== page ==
Telling jokes is a customary pastime when the fish aren't biting, but it's not as easy as it used to be. Most of us have become more aware of the feelings of the ethnic groups among us, and we've stopped telling and appreciating jokes that are mean-spirited, or that debase and denigrate people. Jokes about Jews, Polish immigrants or Rastus and Liza are rare nowadays, an encouraging sign that some of us are becoming more civil and understanding.
However, "Ole and Lena" jokes remain acceptable, or some of them, anyhow. Ole and his wife, Lena, are typically Norwegian in these jokes, and Ole's friends, Lars and Sven, are typically Swedish. Most of the time, these jokes are told by Norwegian-Americans, who are known for having a keen sense of humor.
Norwegians like to laugh at themselves. Garrison Keillor, of Norwegian stock and known as "America's Favorite Storyteller," has told Ole and Lena jokes for years on his Public Radio program, "A Prairie Home Companion." Being one-quarter Norwegian myself, I've always liked a good Ole and Lena joke. Following are a few old favorites.
Ole and Sven go deer hunting, and Ole shoots a nice buck. After tagging and dressing, it, they grab it by its hind legs and start dragging it back to the car. No sooner do they start out, when a game warden stops them. After checking their tags, he says, "Fellas, you're dragging that deer wrong. When you drag it by the hind legs, it's hair gets full of dirt and snow. Try dragging it by its antlers."
So they grab the deer's antlers and start out. After a half-hour, Sven says, "Boy, dat game varden vas right. It sure is easier dis vay."
And Ole says, "Ya, but ya know, ve're gettin' farder and farder from da car."
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Ole and Sven go to the lake, rent a boat and go fishing for walleye. They eventually find a good spot and catch their limit. On the way back to the dock Ole says, "Dat sure vas good fishin', but how vill ve ever find dat spot again?"
Sven says, "Don't vorry. Vhile ve vere dere, I put an X on da side of da boat."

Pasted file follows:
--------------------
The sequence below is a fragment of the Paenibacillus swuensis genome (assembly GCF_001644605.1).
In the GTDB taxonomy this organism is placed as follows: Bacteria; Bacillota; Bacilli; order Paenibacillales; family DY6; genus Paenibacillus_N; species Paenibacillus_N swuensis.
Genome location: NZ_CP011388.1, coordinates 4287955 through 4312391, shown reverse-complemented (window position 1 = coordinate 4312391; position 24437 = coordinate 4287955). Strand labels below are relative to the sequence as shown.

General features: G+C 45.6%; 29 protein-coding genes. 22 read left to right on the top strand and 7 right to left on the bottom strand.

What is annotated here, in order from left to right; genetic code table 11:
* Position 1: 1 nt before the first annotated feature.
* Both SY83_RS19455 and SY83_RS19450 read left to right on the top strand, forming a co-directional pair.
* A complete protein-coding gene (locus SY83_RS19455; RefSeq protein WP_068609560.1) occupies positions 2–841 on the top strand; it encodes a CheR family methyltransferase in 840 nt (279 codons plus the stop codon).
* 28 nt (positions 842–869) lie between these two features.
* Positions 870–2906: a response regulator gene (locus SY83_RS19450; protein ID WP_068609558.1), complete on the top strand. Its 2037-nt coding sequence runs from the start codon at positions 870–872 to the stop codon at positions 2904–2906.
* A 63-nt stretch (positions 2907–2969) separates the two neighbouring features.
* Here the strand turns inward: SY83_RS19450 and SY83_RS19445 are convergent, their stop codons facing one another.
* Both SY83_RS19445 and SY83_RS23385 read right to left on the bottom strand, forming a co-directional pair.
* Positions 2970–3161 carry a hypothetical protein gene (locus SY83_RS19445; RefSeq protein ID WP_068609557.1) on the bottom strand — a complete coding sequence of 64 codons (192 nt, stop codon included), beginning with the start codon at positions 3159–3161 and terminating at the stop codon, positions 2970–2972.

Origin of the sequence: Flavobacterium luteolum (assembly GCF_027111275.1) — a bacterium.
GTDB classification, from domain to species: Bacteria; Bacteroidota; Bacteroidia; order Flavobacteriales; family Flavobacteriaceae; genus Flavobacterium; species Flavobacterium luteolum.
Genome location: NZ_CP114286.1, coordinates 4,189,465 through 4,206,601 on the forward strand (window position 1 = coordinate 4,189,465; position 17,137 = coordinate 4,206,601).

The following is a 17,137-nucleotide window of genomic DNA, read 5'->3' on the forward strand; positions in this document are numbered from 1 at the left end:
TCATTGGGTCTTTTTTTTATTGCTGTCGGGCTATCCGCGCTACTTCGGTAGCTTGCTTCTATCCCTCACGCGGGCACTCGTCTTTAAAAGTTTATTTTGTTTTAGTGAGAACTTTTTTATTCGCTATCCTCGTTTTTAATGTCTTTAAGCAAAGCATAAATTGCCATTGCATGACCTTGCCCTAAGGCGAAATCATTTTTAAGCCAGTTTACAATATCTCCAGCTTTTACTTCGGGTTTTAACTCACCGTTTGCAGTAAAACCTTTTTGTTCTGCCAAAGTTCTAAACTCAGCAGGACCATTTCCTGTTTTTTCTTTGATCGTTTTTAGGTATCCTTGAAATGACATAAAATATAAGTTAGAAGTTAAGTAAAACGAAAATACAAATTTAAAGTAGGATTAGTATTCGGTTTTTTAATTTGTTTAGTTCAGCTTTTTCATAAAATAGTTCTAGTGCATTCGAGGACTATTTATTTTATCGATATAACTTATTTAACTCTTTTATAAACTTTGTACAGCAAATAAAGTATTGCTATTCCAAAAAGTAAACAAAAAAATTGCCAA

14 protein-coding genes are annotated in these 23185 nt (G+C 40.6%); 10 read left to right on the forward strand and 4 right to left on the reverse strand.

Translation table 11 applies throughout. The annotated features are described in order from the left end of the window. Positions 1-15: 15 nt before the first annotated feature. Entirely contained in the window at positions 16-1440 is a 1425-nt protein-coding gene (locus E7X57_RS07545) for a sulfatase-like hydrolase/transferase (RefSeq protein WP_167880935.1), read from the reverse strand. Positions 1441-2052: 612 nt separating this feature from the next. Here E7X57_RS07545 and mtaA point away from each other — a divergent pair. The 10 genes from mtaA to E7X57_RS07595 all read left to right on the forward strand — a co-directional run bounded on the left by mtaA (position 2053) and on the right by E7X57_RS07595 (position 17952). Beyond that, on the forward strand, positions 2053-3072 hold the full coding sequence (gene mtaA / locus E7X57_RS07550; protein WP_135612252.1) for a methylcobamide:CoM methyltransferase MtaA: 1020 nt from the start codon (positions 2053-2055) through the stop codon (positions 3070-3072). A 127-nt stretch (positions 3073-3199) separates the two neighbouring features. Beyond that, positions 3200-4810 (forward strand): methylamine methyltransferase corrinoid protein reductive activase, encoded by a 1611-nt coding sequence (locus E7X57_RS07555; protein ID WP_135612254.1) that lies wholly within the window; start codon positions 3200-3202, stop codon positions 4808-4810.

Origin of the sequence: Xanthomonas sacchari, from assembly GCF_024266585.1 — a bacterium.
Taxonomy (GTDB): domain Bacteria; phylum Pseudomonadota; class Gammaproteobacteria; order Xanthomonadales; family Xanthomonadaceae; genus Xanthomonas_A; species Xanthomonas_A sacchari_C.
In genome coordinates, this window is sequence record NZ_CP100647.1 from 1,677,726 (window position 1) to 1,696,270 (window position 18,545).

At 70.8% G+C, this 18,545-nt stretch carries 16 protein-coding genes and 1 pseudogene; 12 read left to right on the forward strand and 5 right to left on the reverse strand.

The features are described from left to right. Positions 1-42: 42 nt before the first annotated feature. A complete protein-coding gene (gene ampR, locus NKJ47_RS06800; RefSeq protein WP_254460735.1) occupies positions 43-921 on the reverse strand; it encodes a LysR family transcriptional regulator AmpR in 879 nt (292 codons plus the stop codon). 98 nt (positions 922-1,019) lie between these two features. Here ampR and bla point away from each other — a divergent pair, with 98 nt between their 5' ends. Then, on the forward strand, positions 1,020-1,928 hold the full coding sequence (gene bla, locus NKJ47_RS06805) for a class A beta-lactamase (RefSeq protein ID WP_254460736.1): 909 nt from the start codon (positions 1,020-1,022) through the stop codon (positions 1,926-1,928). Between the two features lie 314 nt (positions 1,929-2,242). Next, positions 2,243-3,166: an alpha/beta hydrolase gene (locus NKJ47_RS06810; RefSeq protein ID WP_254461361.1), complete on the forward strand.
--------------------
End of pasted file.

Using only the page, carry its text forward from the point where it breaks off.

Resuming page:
Ole says, "Dat von't vork! How do ve know ve'll get the same boat next time?"
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Ole died, so Lena goes to the local newspaper to put a notice in the obituary column. The man at the counter gives his condolences and asks Lena what she would like to say about Ole.
"Yust put 'Ole died,'" Lena says.
The man says, "That's it? Just 'Ole died'? Surely, there must be something more you'd like to say. If it's money you're concerned about, the first five words are free."
Lena thinks awhile, and says, "O.K. Put 'Ole died. Boat for sale.'"
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After hunting moose for years without success, Ole and Sven hatch a foolproof plan. They find a female moose costume at a party store, and learn the mating call of a cow moose. The plan is to hide in the costume, lure the bull in close, then come out of the costume and shoot. Comes the day of the hunt. Ole and Sven set themselves up on the edge of a clearing, climb into the costume and start calling like a love-sick moose. They go at it for about 15 minutes, and a big bull moose crashes out of the forest and comes toward them.
"Okay!" Ole says. "Let's get out and get him!"
Sven in the back shouts, "Da zipper is stuck! Da zipper is stuck! Ole, vat are ve gonna do?"
Ole says, "Vell Sven, I'm yust gonna start nibblin' grass, but you better brace yourself."
Les Palmer lives in Sterling.
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